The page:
static final byte[] LOCATION_QUALIFIER = Bytes.toBytes("location");
static final byte[] DESCRIPTION_QUALIFIER = Bytes.toBytes("description");
public Map<String, String> getStationInfo(HTable table, String stationId) throws IOException {
	Get get = new Get(Bytes.toBytes(stationId)); get.addFamily(INFO_COLUMNFAMILY);
	Result res = table.get(get);
	if (res == null) {
		return null;
	}
	Map<String, String> resultMap = new LinkedHashMap<String, String>();
	resultMap.put("name", getValue(res, INFO_COLUMNFAMILY, NAME_QUALIFIER));
	resultMap.put("location", getValue(res, INFO_COLUMNFAMILY, LOCATION_QUALIFIER));
	resultMap.put("description", getValue(res, INFO_COLUMNFAMILY, DESCRIPTION_QUALIFIER));
	return resultMap;
}
private static String getValue(Result res, byte[] cf, byte[] qualifier) {
	byte[] value = res.getValue(cf, qualifier);
	return value == null? "": Bytes.toString(value);
}

ZooKeeper

ZooKeeper gives you a set of tools to build distributed applications that can safely handle partial failures. It provides an open source, shared repository of implementations and recipes of common coordination patterns.

One way of understanding ZooKeeper is to think of it as providing a high-availability filesystem. It doesn’t have files and directories, but a unified concept of a node, called a znode, that acts both as a container of data (like a file) and a container of other znodes (like a directory). Znodes form a hierarchical namespace, and a natural way to build a membership list is to create a parent znode with the name of the group and child znodes with the names of the group members (servers).

ZooKeeper uses a protocol called Zab that runs in two phases, which may be repeated indefinitely:

Phase 1: Leader election The machines in an ensemble go through a process of electing a distinguished member, called the leader. The other machines are termed followers. This phase is finished once a majority (or quorum) of followers have synchronized their state with the leader.

Phase 2: Atomic broadcast All write requests are forwarded to the leader, which broadcasts the update to the followers. When a majority have persisted the change, the leader commits the up‐ date, and the client gets a response saying the update succeeded. The protocol for achieving consensus is designed to be atomic, so a change either succeeds or fails. It resembles a two-phase commit.

Every update made to the znode tree is given a globally unique identifier, updates are ordered, so if zxid z1 is less than z2, then z1 happened before z2, according to ZooKeeper, which can keep sequential consistency.

Sessions are kept alive by the client sending ping requests (also known as heartbeats) whenever the session is idle for longer than a certain period.

public class ConnectionWatcher implements Watcher {
	private static final int SESSION_TIMEOUT = 5000;
	protected ZooKeeper zk;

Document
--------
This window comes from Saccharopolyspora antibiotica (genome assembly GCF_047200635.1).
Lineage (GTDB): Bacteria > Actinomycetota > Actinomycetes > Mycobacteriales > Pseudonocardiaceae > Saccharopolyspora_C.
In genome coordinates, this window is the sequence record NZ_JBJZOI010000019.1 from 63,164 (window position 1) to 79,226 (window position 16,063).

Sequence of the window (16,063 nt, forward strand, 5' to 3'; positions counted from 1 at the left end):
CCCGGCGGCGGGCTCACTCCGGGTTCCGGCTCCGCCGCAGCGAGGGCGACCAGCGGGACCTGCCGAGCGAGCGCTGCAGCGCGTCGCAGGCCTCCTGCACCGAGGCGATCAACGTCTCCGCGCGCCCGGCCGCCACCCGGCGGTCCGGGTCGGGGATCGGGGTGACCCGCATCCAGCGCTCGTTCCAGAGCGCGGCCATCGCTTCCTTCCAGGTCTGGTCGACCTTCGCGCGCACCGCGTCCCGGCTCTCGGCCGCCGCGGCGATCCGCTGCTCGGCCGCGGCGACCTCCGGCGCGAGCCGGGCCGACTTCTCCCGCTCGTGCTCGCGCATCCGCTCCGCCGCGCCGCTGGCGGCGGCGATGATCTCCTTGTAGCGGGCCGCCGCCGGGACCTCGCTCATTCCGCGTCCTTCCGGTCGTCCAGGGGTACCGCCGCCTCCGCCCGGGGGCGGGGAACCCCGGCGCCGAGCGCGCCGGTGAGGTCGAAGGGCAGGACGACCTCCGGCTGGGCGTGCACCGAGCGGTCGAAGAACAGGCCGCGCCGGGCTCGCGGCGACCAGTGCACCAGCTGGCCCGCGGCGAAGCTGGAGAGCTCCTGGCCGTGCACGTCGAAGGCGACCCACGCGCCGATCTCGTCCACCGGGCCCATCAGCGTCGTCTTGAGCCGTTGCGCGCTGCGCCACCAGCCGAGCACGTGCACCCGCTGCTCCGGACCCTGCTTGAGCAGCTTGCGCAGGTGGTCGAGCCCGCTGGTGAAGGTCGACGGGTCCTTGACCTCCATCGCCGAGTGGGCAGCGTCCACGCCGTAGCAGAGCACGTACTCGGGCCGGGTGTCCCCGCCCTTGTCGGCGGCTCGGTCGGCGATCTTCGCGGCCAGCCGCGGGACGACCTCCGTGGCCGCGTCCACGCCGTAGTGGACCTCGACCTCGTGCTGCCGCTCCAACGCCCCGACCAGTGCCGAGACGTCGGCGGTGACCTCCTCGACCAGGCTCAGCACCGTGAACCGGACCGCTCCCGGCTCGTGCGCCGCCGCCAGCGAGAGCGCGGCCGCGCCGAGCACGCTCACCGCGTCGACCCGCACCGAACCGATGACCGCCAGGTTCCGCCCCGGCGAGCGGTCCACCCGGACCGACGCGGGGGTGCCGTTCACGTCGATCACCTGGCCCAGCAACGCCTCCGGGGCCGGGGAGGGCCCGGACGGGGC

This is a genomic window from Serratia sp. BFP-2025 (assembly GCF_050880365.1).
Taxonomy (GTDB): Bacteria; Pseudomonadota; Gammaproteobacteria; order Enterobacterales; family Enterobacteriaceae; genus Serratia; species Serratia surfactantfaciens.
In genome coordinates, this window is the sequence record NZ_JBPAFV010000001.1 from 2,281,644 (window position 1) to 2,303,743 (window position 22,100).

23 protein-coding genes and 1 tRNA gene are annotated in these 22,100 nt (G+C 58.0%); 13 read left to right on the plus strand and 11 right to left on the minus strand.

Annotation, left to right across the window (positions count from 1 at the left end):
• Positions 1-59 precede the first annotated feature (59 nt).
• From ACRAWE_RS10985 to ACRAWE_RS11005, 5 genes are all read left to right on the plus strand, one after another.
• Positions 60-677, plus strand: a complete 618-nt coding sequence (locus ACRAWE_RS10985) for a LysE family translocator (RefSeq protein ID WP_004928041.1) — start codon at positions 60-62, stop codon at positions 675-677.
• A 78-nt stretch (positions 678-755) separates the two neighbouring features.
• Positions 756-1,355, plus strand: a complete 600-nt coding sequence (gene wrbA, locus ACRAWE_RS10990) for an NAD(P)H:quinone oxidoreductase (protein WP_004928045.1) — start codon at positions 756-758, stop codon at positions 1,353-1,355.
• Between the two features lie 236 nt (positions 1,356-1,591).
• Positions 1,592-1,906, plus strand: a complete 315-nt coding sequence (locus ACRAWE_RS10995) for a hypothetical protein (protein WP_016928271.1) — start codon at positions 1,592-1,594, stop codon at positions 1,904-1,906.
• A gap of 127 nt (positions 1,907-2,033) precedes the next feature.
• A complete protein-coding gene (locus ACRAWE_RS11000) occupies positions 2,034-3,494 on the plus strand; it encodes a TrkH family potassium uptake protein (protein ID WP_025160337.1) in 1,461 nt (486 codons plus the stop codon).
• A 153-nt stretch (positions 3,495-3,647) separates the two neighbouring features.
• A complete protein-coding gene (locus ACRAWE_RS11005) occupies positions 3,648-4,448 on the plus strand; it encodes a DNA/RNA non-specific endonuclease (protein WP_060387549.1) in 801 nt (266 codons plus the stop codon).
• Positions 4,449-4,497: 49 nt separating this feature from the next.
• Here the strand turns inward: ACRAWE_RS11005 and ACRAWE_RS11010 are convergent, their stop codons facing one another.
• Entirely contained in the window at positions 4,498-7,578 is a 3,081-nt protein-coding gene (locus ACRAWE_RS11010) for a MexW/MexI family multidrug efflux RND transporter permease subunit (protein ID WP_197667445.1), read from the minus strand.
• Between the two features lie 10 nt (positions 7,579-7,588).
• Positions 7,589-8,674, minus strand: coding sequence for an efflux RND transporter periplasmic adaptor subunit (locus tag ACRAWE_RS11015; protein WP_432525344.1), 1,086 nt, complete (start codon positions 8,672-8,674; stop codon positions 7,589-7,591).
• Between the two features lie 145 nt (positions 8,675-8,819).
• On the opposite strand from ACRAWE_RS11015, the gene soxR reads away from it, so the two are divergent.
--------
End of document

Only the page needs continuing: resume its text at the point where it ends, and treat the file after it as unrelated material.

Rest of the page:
private CountDownLatch connectedSignal = new CountDownLatch(1);

	public void connect(String hosts) throws IOException, InterruptedException {
		zk = new ZooKeeper(hosts, SESSION_TIMEOUT, this); // register itself
		connectedSignal.await();
	}

	@Override
	public void process(WatchedEvent event) {
		if (event.getState() == KeeperState.SyncConnected) {
			connectedSignal.countDown();
		}
	}

	public void close() throws InterruptedException {
		zk.close();
	}
}

Part V: Case Studies

Composable Data at Center

With dozens of data sources and formats, and even standardized data models subject to interpretation, we were facing an enormous semantic integration problem. Our biggest challenge was not the size of the data (we knew Hadoop could scale to our needs) but the sheer complexity of cleaning, managing, and transforming it for our needs. We needed higher-level tools to manage that complexity.

Note that a variety of data types are all nested in a common person record rather than in separate datasets. This supports the most common usage pattern for this data: looking at a complete record—without requiring downstream operations to do a number of expensive joins between datasets.

A series of Crunch pipelines are used to manipulate the data into a PCollection hiding the complexity of each source and providing a simple interface to interact with the raw, normalized record data. Behind the scenes, each PersonRecord can be stored in HDFS or as a row in HBase with the individual data elements spread throughout column families and qualifiers.

// Avro IDL for common data types
@namespace("com.cerner.example")
protocol PersonProtocol {
  record Demographics {
    string firstName;
    string lastName;
    string dob;
... }
  record LabResult {
    string personId;
    string labDate;
    int labId;
    int labTypeId;
		int value; }
  record Medication {
    string personId;
    string medicationId;
    string dose;
    string doseUnits;
    string frequency;
... }
  record Diagnosis {
    string personId;
    string diagnosisId;
    string date;
... }
  record Allergy {
    string personId;
    int allergyId;
    int substanceId;
    ...
}

//Represents a person's record from a single source.
record PersonRecord {
	string personId;
	Demographics demographics;
	array<LabResult> labResults;
	array<Allergy> allergies;
	array<Medication> medications;
	array<Diagnosis> diagnoses; .. .
}
}

Cascading

Cascading substitutes the keys and values used in MapReduce with simple field names and a data tuple model, where a tuple is simply a list of values. For the second issue, Cascading departs from map and reduce operations directly by introducing higher-level abstractions as alternatives: Functions, Filters, Aggregators, and Buffers.

Reference Resources